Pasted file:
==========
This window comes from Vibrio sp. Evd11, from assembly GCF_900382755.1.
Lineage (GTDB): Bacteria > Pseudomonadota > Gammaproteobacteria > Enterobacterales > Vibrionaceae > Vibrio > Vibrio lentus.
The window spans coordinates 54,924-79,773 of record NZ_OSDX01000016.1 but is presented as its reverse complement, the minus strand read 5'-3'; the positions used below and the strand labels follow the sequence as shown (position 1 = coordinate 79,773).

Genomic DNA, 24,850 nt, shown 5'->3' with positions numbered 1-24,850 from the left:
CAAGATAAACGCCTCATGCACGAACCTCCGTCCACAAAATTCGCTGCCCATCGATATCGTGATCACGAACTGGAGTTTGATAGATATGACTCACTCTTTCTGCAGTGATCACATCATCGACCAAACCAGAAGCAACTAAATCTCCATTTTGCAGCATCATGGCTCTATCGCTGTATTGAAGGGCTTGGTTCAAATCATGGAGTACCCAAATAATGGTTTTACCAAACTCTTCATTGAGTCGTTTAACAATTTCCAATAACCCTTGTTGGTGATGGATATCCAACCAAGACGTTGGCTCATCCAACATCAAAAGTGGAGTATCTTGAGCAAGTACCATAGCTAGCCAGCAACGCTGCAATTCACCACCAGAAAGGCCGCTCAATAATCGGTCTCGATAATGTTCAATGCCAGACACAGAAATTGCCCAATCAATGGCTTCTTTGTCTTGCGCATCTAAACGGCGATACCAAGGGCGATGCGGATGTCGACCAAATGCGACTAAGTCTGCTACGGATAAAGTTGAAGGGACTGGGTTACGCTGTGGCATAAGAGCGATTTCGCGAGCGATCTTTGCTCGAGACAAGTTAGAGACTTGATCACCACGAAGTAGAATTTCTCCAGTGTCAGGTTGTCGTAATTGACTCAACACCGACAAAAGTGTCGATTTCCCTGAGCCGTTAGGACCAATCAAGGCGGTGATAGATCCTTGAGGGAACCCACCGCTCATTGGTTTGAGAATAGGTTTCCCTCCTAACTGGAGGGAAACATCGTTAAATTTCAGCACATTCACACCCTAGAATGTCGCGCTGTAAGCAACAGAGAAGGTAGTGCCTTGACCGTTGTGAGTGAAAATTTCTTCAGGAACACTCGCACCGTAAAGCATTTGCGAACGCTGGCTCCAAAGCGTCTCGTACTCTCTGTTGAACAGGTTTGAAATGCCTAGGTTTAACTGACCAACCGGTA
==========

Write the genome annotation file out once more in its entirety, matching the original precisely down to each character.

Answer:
This window comes from Vibrio sp. Evd11, from assembly GCF_900382755.1.
Lineage (GTDB): Bacteria > Pseudomonadota > Gammaproteobacteria > Enterobacterales > Vibrionaceae > Vibrio > Vibrio lentus.
The window spans coordinates 54,924-79,773 of record NZ_OSDX01000016.1 but is presented as its reverse complement, the minus strand read 5'-3'; the positions used below and the strand labels follow the sequence as shown (position 1 = coordinate 79,773).

Genomic DNA, 24,850 nt, shown 5'->3' with positions numbered 1-24,850 from the left:
CAAGATAAACGCCTCATGCACGAACCTCCGTCCACAAAATTCGCTGCCCATCGATATCGTGATCACGAACTGGAGTTTGATAGATATGACTCACTCTTTCTGCAGTGATCACATCATCGACCAAACCAGAAGCAACTAAATCTCCATTTTGCAGCATCATGGCTCTATCGCTGTATTGAAGGGCTTGGTTCAAATCATGGAGTACCCAAATAATGGTTTTACCAAACTCTTCATTGAGTCGTTTAACAATTTCCAATAACCCTTGTTGGTGATGGATATCCAACCAAGACGTTGGCTCATCCAACATCAAAAGTGGAGTATCTTGAGCAAGTACCATAGCTAGCCAGCAACGCTGCAATTCACCACCAGAAAGGCCGCTCAATAATCGGTCTCGATAATGTTCAATGCCAGACACAGAAATTGCCCAATCAATGGCTTCTTTGTCTTGCGCATCTAAACGGCGATACCAAGGGCGATGCGGATGTCGACCAAATGCGACTAAGTCTGCTACGGATAAAGTTGAAGGGACTGGGTTACGCTGTGGCATAAGAGCGATTTCGCGAGCGATCTTTGCTCGAGACAAGTTAGAGACTTGATCACCACGAAGTAGAATTTCTCCAGTGTCAGGTTGTCGTAATTGACTCAACACCGACAAAAGTGTCGATTTCCCTGAGCCGTTAGGACCAATCAAGGCGGTGATAGATCCTTGAGGGAACCCACCGCTCATTGGTTTGAGAATAGGTTTCCCTCCTAACTGGAGGGAAACATCGTTAAATTTCAGCACATTCACACCCTAGAATGTCGCGCTGTAAGCAACAGAGAAGGTAGTGCCTTGACCGTTGTGAGTGAAAATTTCTTCAGGAACACTCGCACCGTAAAGCATTTGCGAACGCTGGCTCCAAAGCGTCTCGTACTCTCTGTTGAACAGGTTTGAAATGCCTAGGTTTAACTGACCAACCGGTA